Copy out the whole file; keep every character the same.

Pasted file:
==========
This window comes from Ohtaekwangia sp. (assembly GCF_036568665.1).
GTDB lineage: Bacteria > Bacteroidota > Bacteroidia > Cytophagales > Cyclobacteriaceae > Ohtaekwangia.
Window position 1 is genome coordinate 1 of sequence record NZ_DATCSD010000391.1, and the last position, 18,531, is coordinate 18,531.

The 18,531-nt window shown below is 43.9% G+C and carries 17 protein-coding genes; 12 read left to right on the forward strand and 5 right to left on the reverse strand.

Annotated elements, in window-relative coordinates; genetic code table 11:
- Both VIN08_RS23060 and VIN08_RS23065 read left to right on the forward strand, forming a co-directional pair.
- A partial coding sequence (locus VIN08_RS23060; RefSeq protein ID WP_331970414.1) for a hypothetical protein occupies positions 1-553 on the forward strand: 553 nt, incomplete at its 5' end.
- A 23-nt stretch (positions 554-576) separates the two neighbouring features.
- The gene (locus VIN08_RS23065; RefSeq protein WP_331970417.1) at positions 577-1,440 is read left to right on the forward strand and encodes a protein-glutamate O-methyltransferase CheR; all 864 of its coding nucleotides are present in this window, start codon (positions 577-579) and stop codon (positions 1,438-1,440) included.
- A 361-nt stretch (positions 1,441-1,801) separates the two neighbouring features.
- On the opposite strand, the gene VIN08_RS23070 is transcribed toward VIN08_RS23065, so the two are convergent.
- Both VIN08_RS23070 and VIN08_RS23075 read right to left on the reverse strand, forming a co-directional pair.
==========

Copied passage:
This window comes from Ohtaekwangia sp. (assembly GCF_036568665.1).
GTDB lineage: Bacteria > Bacteroidota > Bacteroidia > Cytophagales > Cyclobacteriaceae > Ohtaekwangia.
Window position 1 is genome coordinate 1 of sequence record NZ_DATCSD010000391.1, and the last position, 18,531, is coordinate 18,531.

The 18,531-nt window shown below is 43.9% G+C and carries 17 protein-coding genes; 12 read left to right on the forward strand and 5 right to left on the reverse strand.

Annotated elements, in window-relative coordinates; genetic code table 11:
- Both VIN08_RS23060 and VIN08_RS23065 read left to right on the forward strand, forming a co-directional pair.
- A partial coding sequence (locus VIN08_RS23060; RefSeq protein ID WP_331970414.1) for a hypothetical protein occupies positions 1-553 on the forward strand: 553 nt, incomplete at its 5' end.
- A 23-nt stretch (positions 554-576) separates the two neighbouring features.
- The gene (locus VIN08_RS23065; RefSeq protein WP_331970417.1) at positions 577-1,440 is read left to right on the forward strand and encodes a protein-glutamate O-methyltransferase CheR; all 864 of its coding nucleotides are present in this window, start codon (positions 577-579) and stop codon (positions 1,438-1,440) included.
- A 361-nt stretch (positions 1,441-1,801) separates the two neighbouring features.
- On the opposite strand, the gene VIN08_RS23070 is transcribed toward VIN08_RS23065, so the two are convergent.
- Both VIN08_RS23070 and VIN08_RS23075 read right to left on the reverse strand, forming a co-directional pair.